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Urs Truly was taught and trained in the axiom dreams mean something. Dr. Freud made mistakes – a few of the howlers – but he was spot-on the contents of dreams are able to tell us things of which we are not conscious. Some dreams, anyway. Sometimes a cigar is just a cigar and sometimes what’s parading around in your pumpkin in the wee hours of night is just scramble. [1] Dream interpretation done in the Freudian way is reductive viz. taking all the vague and disguised contents and distilling them down to an unconscious wish. [2] Spo-fans know I am a Jungian. Jung took a different approach to dreams. He used them like springboards to expand into conscious exploration. Dreams sometimes are personal (the Personal Unconscious) but often archetypal, something he called The Collective Unconscious.[3] Both fellows tried to make sense of something mankind has always been fascinated with: why do we dream and what do they mean? All cultures took dreams seriously. The Old Testament has Joseph providing dream analysis to Pharaoh to guide him in his life choices.

Of course all this was so, prior to learning how the brain works. We still don’t know exactly why we dream – or why we need sleep for that matter – but the most recent science supports the brain needs sleep to clean out the crap and form connections and memories: it’s down time to repair and coalesce. As neuroscience advances, the contents of dreams become less important compared to the form. [4] Other than some booklets for sale at the grocery store check out line with titles like ‘What your dreams mean’, no one seems interested anymore in dream analysis. Rather, they obsess with getting enough sleep and ‘REM’ time.

Mind! There is little if any good supportive evidence the content of dreams means anything; this is based on countless cases throughout time of folks/analysands making great insights to their worker of dreams. It isn’t science.

The notion dreams are just neuronal firing at night as the brain trying to repair and cleanse itself is both a comfort and a disappointment. I’m glad we are focusing on getting enough sleep. All the same there is a loss of individual humanity to throwing out looking at dream contents. No one dreams the same way and no one’s dream’s contents mean the same thing. They are as individual as fingerprints. I find it sad not using this unique and potentially knowledge-bringing tool delegated to the bottom of the medical tool box. Patients do not come to me anymore to do dream analysis; they come it get meds.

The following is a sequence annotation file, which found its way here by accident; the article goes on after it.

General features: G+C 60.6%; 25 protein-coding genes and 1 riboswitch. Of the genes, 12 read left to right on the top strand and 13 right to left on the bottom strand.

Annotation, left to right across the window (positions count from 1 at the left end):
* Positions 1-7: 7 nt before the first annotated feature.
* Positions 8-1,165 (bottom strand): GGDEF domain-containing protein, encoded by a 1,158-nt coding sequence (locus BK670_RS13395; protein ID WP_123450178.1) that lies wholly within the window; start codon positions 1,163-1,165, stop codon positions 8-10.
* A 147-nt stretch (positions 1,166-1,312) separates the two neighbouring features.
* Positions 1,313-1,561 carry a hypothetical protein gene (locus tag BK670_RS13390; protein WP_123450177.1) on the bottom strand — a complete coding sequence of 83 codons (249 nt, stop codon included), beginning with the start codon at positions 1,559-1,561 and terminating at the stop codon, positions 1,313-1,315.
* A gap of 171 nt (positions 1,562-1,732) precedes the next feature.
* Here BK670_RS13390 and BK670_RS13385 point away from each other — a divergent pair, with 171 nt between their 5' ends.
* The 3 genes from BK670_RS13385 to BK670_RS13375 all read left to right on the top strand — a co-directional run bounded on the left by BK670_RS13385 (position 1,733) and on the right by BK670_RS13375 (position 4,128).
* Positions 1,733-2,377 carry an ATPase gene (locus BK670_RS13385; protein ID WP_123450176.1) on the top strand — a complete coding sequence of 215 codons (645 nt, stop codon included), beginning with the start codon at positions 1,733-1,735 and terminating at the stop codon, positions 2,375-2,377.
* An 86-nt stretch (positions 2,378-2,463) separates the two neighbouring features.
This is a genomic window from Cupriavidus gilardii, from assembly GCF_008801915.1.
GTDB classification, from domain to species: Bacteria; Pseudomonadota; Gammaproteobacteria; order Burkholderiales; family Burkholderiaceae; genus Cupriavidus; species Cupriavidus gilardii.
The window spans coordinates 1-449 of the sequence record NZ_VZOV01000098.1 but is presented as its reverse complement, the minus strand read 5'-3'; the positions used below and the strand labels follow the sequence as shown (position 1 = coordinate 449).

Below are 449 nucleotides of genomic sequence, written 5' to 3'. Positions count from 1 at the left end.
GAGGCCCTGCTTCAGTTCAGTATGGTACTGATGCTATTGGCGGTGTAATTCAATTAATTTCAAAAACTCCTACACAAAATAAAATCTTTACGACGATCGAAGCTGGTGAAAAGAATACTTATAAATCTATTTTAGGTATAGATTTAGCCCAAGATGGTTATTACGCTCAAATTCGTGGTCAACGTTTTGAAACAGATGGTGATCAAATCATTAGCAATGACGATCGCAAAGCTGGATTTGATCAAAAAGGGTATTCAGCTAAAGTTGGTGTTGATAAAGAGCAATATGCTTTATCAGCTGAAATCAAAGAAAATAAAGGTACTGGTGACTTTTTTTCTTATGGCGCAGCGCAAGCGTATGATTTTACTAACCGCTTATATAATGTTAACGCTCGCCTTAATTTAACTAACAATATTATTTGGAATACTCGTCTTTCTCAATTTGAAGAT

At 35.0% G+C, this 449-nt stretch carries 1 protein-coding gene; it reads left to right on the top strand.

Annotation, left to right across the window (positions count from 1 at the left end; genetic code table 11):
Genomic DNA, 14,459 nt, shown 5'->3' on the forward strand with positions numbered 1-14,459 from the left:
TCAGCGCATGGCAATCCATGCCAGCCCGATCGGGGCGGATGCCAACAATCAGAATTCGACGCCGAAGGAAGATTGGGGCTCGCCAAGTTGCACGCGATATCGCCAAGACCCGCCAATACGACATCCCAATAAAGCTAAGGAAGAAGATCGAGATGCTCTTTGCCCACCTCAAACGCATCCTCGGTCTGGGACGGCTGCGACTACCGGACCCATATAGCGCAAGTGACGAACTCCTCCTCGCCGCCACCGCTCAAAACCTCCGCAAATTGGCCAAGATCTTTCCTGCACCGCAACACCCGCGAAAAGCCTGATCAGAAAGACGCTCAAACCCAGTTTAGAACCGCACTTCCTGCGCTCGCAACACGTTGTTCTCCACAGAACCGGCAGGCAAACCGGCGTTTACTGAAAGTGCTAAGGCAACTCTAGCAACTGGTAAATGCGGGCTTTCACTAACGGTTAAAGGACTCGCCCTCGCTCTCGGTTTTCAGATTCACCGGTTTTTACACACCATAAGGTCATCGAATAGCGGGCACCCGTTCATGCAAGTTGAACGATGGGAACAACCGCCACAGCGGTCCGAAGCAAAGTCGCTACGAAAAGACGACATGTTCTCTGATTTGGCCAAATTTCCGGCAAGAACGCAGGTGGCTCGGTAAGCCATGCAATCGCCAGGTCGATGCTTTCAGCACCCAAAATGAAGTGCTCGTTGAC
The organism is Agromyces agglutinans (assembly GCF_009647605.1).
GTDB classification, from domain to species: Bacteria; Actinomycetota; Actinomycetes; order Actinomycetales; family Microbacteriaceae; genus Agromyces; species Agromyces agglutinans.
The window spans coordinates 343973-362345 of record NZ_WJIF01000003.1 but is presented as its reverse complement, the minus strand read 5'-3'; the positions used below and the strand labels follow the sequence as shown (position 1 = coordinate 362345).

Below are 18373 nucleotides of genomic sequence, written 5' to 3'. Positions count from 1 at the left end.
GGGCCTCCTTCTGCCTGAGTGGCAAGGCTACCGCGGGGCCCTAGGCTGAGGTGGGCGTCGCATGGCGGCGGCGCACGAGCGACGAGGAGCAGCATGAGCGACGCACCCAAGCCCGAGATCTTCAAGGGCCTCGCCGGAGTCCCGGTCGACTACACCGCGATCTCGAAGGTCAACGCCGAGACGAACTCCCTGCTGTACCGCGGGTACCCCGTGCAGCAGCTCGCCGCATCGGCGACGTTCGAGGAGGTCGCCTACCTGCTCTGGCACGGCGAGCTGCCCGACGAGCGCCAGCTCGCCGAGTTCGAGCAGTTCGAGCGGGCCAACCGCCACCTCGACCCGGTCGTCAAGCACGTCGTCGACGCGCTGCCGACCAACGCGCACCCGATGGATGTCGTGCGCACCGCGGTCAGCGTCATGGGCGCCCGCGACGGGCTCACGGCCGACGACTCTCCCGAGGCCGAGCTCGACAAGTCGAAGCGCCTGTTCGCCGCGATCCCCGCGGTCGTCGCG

When I first entered Jungian psychoanalysis the psycholgist asked me a few preliminary questions and then said ‘tell me your dreams’. He was trying in his way to get to know me as an individual. It felt intimate.

Although I practice good sleep hygiene and am careful to get enough sleep, I seldom remember my dreams and when I do they are as mish-mashed as my hummingbird brain, no surprise. Once in awhile I get a ‘proper dream’ that makes me sit up and think and expand and learn about something.

So long as some folks are curious to learn about themselves, dream analysis remains in the tool box, not the most important one anymore but still a good one.

[1] Medicines serotonin-based like antidepressants are notorious for causing dreaming side effects. The two adjectives I often hear about are ‘vivid’ and ‘weird’. I tell thems dreaming on duloxetine to pay no attention to the man behind the curtain.

[2] Nearly always about sex or death. It’s pretty predictable.

[3] Overall more interesting and more fun than reducing everything down to child-parent conflicts.

[4] For thems who poo-poo the notion ‘dreams mean something’: a common symptom in Post Traumatic Stress Disorder is recurring nightmares of the trauma or something similar to it. This is the wounded brain valiantly trying to work through the memory but unable to resolve the matter. Don’t tell folks with trauma-related dreams theirs don’t mean anything.